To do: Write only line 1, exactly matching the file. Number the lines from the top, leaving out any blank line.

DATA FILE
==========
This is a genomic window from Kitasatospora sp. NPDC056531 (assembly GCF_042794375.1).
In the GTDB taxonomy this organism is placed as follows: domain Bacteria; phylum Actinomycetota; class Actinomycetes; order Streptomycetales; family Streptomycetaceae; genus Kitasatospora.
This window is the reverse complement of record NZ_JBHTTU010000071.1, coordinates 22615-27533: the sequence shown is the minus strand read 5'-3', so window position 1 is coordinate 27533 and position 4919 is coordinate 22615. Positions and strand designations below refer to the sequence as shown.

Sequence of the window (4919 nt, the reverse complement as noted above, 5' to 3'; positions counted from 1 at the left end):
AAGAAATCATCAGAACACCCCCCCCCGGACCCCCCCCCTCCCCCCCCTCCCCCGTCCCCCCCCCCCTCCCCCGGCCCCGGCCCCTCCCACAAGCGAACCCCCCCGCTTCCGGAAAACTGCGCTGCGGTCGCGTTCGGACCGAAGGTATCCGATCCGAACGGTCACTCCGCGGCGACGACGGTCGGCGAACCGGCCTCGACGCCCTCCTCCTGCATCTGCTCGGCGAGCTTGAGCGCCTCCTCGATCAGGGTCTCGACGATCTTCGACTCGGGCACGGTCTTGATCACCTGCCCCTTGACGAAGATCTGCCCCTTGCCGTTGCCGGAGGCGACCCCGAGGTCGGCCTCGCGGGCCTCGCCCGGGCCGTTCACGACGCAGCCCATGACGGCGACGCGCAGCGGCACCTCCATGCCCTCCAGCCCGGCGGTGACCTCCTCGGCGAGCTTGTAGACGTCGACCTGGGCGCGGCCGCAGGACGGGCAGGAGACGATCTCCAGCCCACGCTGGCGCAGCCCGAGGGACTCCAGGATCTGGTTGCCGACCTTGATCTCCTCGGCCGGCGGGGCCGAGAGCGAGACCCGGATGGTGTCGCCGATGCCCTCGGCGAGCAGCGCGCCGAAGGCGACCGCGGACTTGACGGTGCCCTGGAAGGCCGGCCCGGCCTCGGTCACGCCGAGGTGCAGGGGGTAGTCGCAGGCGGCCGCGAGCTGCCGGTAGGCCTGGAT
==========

This is a genomic window from Kitasatospora sp. NPDC056531 (assembly GCF_042794375.1).